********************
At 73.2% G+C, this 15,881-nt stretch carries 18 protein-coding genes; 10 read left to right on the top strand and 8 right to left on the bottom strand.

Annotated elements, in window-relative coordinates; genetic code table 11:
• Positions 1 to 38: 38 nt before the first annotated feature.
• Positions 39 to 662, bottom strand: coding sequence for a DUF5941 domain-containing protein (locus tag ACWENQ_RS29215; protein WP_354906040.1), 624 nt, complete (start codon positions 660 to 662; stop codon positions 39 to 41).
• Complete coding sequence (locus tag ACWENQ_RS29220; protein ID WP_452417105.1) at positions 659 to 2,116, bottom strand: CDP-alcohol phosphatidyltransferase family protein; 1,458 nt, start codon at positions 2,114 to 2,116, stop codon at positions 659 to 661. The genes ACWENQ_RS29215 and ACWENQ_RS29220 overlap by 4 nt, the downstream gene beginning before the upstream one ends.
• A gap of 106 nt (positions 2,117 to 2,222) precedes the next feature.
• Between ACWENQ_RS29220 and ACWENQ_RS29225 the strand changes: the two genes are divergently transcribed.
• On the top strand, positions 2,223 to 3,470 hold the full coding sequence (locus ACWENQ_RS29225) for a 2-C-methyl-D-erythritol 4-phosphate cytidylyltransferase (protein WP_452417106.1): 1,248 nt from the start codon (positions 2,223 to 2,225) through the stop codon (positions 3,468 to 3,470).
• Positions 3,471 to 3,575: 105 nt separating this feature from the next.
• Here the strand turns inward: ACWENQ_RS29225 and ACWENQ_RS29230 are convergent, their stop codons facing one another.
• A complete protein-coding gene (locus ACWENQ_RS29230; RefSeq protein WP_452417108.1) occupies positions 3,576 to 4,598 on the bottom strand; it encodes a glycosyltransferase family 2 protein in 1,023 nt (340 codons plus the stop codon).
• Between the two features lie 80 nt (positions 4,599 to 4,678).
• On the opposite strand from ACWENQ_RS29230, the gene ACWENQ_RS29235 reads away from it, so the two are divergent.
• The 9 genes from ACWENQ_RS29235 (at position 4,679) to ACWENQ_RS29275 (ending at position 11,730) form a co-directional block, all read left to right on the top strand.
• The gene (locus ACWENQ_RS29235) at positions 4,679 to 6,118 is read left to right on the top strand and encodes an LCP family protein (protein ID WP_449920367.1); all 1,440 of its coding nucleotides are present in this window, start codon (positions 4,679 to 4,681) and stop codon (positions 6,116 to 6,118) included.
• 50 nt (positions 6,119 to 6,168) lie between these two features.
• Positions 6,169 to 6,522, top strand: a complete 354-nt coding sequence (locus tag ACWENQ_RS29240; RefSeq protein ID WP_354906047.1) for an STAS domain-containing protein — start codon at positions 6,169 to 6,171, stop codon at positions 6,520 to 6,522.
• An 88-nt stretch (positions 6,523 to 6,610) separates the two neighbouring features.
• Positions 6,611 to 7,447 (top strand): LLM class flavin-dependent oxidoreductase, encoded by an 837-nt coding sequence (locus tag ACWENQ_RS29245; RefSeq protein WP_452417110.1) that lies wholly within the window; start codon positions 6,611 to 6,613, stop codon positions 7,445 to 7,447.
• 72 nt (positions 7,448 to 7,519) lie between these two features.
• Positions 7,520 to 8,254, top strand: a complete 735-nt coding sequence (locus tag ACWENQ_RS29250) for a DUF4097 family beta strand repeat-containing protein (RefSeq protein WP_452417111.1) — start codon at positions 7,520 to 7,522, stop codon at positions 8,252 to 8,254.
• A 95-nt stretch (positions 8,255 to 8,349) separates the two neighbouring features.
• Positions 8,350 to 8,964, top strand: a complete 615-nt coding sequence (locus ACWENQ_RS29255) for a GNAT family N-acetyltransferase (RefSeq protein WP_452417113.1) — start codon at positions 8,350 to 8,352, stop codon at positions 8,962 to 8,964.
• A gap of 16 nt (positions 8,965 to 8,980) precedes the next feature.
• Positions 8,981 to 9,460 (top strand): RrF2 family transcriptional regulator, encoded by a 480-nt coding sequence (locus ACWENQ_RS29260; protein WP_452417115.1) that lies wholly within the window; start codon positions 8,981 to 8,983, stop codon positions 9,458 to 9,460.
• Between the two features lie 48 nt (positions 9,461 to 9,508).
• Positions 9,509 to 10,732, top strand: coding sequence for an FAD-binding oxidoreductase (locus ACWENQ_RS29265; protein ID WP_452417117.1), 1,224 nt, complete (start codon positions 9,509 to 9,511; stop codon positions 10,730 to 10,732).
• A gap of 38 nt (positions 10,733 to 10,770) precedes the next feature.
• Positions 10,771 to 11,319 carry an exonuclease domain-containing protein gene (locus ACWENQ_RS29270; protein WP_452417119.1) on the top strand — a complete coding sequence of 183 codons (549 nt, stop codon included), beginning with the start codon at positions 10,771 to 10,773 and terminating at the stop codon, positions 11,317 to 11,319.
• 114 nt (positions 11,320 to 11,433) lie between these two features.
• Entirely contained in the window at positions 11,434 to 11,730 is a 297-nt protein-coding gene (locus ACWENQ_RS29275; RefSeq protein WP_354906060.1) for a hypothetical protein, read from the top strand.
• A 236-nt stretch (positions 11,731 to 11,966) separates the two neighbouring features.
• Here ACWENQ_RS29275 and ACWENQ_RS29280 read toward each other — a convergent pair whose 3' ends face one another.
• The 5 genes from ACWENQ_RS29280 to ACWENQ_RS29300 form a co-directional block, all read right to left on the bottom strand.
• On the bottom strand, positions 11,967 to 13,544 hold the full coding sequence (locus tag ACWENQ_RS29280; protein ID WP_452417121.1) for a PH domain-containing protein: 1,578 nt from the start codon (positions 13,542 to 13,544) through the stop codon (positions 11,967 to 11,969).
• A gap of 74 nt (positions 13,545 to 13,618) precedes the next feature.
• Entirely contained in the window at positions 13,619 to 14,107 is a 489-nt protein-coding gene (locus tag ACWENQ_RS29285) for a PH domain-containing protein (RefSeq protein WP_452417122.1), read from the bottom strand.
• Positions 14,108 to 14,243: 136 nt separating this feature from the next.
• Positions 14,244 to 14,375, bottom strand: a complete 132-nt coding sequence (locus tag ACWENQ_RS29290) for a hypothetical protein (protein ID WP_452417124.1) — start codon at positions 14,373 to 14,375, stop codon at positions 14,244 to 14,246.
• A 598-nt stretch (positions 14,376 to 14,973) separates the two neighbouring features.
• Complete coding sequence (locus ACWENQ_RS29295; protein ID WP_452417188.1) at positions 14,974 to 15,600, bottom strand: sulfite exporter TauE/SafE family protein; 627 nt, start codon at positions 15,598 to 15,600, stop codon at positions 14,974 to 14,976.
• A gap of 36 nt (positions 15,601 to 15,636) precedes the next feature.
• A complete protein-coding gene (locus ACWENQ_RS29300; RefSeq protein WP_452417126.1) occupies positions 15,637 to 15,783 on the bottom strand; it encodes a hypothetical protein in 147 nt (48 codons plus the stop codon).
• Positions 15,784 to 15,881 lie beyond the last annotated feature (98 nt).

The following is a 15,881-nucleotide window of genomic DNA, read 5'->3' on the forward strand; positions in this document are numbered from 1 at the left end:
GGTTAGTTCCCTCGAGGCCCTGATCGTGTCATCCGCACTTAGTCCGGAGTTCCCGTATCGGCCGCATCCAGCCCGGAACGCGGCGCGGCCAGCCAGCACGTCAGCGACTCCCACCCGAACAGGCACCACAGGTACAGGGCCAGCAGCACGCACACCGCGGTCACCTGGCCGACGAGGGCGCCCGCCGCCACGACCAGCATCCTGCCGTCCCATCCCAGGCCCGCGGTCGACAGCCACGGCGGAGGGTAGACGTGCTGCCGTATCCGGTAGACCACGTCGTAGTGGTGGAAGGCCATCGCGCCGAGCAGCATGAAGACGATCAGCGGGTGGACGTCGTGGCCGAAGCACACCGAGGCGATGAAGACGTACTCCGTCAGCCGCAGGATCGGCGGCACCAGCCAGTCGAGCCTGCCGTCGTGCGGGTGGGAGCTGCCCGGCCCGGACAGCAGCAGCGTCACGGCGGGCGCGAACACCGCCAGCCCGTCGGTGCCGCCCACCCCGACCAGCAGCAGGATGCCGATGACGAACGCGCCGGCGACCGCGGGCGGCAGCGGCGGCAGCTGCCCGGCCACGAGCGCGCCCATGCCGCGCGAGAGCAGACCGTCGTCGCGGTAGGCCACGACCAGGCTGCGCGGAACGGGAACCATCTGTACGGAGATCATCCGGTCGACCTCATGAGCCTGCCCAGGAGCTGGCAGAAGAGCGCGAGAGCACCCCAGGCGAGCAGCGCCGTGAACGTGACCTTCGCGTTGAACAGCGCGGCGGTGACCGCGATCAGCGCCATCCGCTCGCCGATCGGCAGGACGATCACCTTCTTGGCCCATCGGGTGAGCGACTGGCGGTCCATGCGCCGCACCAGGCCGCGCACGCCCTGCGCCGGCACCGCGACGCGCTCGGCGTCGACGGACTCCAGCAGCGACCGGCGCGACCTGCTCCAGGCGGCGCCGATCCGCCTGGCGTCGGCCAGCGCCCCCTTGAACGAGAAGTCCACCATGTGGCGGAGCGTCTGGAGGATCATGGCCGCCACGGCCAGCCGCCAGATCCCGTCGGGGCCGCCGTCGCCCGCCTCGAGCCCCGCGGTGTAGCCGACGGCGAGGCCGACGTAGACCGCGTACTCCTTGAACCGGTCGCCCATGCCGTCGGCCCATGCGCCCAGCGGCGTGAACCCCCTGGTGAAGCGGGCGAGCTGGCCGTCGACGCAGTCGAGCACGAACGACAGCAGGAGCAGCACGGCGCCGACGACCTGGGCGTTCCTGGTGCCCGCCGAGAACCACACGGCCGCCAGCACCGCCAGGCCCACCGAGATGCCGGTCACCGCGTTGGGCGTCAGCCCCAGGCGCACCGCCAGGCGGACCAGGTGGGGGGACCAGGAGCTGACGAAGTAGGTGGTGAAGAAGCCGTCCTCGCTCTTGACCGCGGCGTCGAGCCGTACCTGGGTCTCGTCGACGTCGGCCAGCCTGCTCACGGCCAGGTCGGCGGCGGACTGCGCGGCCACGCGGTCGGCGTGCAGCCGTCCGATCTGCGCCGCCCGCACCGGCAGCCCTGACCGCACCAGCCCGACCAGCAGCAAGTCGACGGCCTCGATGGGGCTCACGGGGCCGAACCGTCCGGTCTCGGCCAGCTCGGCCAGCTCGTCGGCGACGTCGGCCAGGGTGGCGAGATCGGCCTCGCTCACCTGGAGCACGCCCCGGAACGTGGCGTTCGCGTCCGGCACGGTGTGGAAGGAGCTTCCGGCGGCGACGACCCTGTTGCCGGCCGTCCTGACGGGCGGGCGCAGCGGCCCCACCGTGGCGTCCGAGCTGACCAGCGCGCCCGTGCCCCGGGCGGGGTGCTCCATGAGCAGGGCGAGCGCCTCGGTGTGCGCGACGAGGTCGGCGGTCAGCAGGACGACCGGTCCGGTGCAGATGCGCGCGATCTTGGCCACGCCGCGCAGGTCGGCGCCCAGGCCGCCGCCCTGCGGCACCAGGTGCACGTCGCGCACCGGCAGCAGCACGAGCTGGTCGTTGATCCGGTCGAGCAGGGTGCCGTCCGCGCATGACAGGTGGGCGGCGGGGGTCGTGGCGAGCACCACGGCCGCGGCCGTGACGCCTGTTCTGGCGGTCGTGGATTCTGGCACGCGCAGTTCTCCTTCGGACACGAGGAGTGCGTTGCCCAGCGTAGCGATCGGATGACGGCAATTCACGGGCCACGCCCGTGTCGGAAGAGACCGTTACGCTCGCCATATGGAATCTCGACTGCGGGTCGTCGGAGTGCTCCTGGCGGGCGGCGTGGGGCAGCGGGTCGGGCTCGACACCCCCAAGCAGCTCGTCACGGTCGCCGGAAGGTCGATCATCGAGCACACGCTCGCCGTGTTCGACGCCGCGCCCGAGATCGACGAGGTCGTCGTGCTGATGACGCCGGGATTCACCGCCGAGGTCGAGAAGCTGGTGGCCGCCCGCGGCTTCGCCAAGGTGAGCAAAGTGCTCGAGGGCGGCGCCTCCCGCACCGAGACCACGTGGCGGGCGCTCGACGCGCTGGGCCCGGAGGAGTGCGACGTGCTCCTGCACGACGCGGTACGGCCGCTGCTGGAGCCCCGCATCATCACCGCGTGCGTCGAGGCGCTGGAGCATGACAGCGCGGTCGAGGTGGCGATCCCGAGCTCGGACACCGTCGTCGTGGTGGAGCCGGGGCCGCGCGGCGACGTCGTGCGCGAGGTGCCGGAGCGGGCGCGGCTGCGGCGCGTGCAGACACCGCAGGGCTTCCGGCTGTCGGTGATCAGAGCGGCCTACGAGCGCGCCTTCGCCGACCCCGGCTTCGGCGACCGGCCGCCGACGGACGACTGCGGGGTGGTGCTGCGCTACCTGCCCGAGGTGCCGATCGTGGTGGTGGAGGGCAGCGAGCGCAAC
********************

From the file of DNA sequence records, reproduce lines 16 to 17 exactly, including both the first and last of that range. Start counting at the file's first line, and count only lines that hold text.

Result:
• 50 nt (positions 6,119 to 6,168) lie between these two features.
• Positions 6,169 to 6,522, top strand: a complete 354-nt coding sequence (locus tag ACWENQ_RS29240; RefSeq protein ID WP_354906047.1) for an STAS domain-containing protein — start codon at positions 6,169 to 6,171, stop codon at positions 6,520 to 6,522.